Al-Elwan's prominence among jihadis was elevated further upon his issuing of a fatwa endorsing the use of suicide bombing among Palestinian resistance fighters as a legitimate tactic to be used against Zionist occupation forces in an increasingly Islamicized warfare theater in Israel and Palestine after the outbreak of the second intifada. This fatwa was sent out in 2000, when there were still serious reservations among many Muslim scholars on the religious implications of suicide bombings. Al-Elwan cited approximately 30 examples backing up his radical view that suicide bombing is indeed lawful under his interpretation of Islamic law. 
Like other scholars in the al-Shu'aybi school of thought, al-Elwan had issued a fatwa supporting the Afghan Taliban after they decimated the towering Buddha sculptures in central Afghanistan's Hazarajat region in March 2001.  Later that year, al-Elwan had issued two notable fatwas (September 21, 2001 and October 19, 2001, respectively) that prohibited any assistance to the Americans in Afghanistan, considered any Muslim who assists Americans in any manner an infidel, and broadly urged Muslims to assist the Afghan people and the Taliban by all means, including partaking in violent jihad. 
After his divisive stance on Afghanistan and 9/11 which ran against the current being propagated by Saudi moderates and modernizers, Al-Elwan's influence began to spread to a wider audience after the American-led invasion of Iraq. It seems his writings inspired a new generation of Saudi jihadis and helped lure them into both the confrontation with the Saudi state that took place from 2003-2007 and volunteering in the Iraq war.
The Iraq effect
Since the current Iraq war began, al-Elwan devoted his efforts to urging Muslims to fight the Anglo-American forces and issued several statements describing the invasion and subsequent occupation as a Crusade. On March 31, 2003, eleven days after American troops breached the massive sand berms separating Iraq from Kuwait, al-Elwan issued an open letter to the Iraqi people urging them to resist the invading forces and carry out suicide bombings to defeat them.  As his call to jihad in Iraq intensified and his justifications for jihad inside Saudi Arabia persisted, Saudi authorities arrested al-Elwan again on April 28, 2004 and have kept him imprisoned until the present, though the religious foundation he laid a decade ago has continued to nurture a new generation of jihadists.
Saudi fighters entering Iraq comprised the highest percentage among the non-indigenous Arab fighters for a time (see Terrorism Monitor, December 2, 2005), a fact that gives some indication of the influence that al-Elwan's fatwas and those issued by like-minded sheikhs played in the flow of jihadis to Iraq. The influence of al-Elwan surfaced again when the then leader of al-Qaeda in Iraq, the late Abu Mus'ab al-Zarqawi, quoted al-Elwan in his response to his ideological mentor, a Palestinian scribe named Isam Mohammad Tahir al-Barqawi (a.k.a. Abu Muhammad al-Maqdisi), in 2005. Al-Zarqawi challenged al-Maqdisi about the Shia being infidels. Al-Zarqawi cited a pro-takfiri fatwa that al-Elwan had issued on the subject justifying his nihilistic stance against the Iraqi Shia who he termed "despicable."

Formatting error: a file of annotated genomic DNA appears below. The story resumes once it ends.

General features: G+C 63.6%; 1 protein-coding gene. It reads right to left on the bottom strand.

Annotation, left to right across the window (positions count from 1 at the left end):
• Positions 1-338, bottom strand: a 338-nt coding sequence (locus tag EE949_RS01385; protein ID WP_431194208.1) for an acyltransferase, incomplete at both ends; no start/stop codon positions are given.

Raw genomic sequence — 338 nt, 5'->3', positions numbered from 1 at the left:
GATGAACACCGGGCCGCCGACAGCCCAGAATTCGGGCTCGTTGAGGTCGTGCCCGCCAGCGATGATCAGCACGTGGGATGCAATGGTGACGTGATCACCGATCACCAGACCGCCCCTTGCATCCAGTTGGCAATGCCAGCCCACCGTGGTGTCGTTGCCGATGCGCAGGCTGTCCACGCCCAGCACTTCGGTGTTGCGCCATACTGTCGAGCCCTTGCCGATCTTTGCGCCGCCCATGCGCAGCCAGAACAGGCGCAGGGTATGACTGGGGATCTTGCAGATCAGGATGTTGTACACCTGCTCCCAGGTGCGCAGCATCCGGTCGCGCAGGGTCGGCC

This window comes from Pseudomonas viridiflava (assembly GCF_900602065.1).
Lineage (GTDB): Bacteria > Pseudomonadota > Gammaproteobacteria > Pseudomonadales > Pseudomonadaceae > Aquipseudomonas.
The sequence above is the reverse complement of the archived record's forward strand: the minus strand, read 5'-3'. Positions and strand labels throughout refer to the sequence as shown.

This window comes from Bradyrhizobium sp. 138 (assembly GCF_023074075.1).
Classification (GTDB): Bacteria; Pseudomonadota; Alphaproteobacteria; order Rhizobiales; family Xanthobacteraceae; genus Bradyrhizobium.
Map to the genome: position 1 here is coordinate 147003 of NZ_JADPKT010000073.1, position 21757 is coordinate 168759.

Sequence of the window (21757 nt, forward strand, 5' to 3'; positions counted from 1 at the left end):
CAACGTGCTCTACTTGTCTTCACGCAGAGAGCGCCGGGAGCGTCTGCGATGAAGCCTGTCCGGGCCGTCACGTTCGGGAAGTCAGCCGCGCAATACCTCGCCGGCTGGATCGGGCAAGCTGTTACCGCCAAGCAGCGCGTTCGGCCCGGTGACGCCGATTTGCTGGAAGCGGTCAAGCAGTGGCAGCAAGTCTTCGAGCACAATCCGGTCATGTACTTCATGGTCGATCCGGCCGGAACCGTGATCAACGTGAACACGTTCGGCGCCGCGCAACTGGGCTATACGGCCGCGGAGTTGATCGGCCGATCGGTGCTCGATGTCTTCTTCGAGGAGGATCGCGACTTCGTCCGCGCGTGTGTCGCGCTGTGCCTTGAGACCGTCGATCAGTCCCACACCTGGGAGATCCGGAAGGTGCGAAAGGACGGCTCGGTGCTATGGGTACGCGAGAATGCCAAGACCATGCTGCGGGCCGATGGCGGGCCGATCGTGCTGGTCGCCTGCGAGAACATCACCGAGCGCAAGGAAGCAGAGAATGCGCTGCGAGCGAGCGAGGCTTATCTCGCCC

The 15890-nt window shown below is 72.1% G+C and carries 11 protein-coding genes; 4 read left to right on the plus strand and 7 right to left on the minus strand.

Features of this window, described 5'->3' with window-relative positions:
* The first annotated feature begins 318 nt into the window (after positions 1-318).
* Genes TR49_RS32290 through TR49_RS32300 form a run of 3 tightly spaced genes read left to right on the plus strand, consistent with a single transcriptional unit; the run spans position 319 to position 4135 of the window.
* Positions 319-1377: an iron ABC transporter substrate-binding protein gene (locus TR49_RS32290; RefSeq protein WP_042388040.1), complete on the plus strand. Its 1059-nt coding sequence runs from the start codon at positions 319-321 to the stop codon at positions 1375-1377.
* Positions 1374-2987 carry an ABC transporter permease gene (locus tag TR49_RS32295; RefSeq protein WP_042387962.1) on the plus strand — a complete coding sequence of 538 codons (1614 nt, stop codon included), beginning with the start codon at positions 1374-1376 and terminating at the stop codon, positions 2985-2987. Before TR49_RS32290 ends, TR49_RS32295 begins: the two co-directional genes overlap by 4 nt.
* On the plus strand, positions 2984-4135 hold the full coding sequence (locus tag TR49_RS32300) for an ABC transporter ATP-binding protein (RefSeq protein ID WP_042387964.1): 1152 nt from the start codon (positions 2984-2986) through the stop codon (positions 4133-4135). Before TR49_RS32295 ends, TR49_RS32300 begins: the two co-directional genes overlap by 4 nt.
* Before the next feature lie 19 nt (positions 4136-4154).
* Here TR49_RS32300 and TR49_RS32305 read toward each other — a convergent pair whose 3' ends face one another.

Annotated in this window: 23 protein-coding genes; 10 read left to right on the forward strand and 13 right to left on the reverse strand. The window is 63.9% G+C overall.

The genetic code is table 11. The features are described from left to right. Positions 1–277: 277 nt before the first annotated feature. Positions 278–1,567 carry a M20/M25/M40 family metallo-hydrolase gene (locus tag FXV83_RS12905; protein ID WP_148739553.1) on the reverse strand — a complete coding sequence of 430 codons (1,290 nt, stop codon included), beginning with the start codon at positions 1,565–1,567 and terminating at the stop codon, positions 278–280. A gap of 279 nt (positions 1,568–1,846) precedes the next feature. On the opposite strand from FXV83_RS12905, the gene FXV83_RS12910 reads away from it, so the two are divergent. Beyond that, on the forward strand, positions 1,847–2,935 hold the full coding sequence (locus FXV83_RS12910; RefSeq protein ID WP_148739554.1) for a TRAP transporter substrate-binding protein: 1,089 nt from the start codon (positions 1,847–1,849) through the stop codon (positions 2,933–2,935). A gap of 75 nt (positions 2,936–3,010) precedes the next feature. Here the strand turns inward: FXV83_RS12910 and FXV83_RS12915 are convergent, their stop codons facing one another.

Suliman al-Elwan's influence on jihadis in Saudi Arabia and Iraq appears to have started when his late brother-in-law, Yusuf al- Uyayri, presented him to jihadis in Saudi Arabia as a jihadi sheikh. As well as the dual occupations of Iraq and Afghanistan that have become natural recruitment drivers in and of themselves, an oft overlooked factor in the West is that that kinship has played major role in recruitment methods of al-Qaeda in Saudi Arabia. Aside from using familial ties to advance the cause of jihad, Suliman al-Elwan came to the fore of anti-Western Islamism at a time when the peninsula's Islamists were experiencing a vacuum in their religious leadership on which many have come to depend for theological succour. Suliman al-Elwan was foremost among the jihadi sheikhs filling this void and espousing jihad at a time when the ummah (the global Islamic community) viewed itself as being under immense outside threat from the West and becoming increasing radicalized.
1 To view a jihadi forum listing Abdulaziz al-Omari's ideological influences (in Arabic), see: www.muslm.net/vb/showthread.php.
2. To view Suleiman al-Elwan's biography (in Arabic) authored by Yusuf al-Uyayri see; www.saaid.net/Warathah/1/Al-Alwan.htm.
3. To view Suliman al-Elwan's fatwa legitimating suicide attacks against Israelis (in Arabic), see: www.saaid.net/Warathah/Al-Alwan/1.htm.
4. To view Suliman al-Elwan's fatwa justifying the destruction of Afghanistan's Bamiyan Buddhas in 2001 (in Arabic), see: www.saaid.net/Warathah/Al-Alwan/4.htm.
5. To view Suliman al-Elwan's fatwa urging Muslims to fight in Afghanistan (in Arabic), see: www.saaid.net/Warathah/Al-Alwan/6.htm.
6. To view the letter (in Arabic) from al-Elwan to the people of Iraq, see: www.tawhed.ws/r.
7. To view the letter (in Arabic) from al-Zarqawi to al-Maqdisi, see: www.alltalaba.com/board/index.php.